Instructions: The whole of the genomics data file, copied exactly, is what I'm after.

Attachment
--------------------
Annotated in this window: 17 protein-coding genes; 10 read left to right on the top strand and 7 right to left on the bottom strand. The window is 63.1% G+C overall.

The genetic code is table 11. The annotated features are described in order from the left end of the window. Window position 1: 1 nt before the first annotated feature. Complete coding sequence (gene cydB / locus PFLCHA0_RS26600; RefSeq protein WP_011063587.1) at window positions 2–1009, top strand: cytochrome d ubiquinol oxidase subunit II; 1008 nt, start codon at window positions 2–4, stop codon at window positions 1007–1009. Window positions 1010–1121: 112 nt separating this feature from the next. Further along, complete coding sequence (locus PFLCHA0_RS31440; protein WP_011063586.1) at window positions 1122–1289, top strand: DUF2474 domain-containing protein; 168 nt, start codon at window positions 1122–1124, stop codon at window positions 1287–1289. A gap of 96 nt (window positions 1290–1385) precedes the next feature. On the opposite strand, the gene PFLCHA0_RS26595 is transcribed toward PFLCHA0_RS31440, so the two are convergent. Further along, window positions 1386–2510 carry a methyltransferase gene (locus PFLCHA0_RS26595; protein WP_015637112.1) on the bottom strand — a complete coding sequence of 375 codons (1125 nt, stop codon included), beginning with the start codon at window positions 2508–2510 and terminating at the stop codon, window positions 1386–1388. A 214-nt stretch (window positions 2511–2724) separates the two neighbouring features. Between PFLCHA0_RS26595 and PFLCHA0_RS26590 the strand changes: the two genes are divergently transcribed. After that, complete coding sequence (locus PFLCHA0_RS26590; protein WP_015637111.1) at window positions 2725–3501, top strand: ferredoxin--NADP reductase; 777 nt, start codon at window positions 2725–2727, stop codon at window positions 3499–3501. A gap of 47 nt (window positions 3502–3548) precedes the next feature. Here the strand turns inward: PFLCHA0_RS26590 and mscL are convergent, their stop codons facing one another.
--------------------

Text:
Annotated in this window: 17 protein-coding genes; 10 read left to right on the top strand and 7 right to left on the bottom strand. The window is 63.1% G+C overall.

The genetic code is table 11. The annotated features are described in order from the left end of the window. Window position 1: 1 nt before the first annotated feature. Complete coding sequence (gene cydB / locus PFLCHA0_RS26600; RefSeq protein WP_011063587.1) at window positions 2–1009, top strand: cytochrome d ubiquinol oxidase subunit II; 1008 nt, start codon at window positions 2–4, stop codon at window positions 1007–1009. Window positions 1010–1121: 112 nt separating this feature from the next. Further along, complete coding sequence (locus PFLCHA0_RS31440; protein WP_011063586.1) at window positions 1122–1289, top strand: DUF2474 domain-containing protein; 168 nt, start codon at window positions 1122–1124, stop codon at window positions 1287–1289. A gap of 96 nt (window positions 1290–1385) precedes the next feature. On the opposite strand, the gene PFLCHA0_RS26595 is transcribed toward PFLCHA0_RS31440, so the two are convergent. Further along, window positions 1386–2510 carry a methyltransferase gene (locus PFLCHA0_RS26595; protein WP_015637112.1) on the bottom strand — a complete coding sequence of 375 codons (1125 nt, stop codon included), beginning with the start codon at window positions 2508–2510 and terminating at the stop codon, window positions 1386–1388. A 214-nt stretch (window positions 2511–2724) separates the two neighbouring features. Between PFLCHA0_RS26595 and PFLCHA0_RS26590 the strand changes: the two genes are divergently transcribed. After that, complete coding sequence (locus PFLCHA0_RS26590; protein WP_015637111.1) at window positions 2725–3501, top strand: ferredoxin--NADP reductase; 777 nt, start codon at window positions 2725–2727, stop codon at window positions 3499–3501. A gap of 47 nt (window positions 3502–3548) precedes the next feature. Here the strand turns inward: PFLCHA0_RS26590 and mscL are convergent, their stop codons facing one another.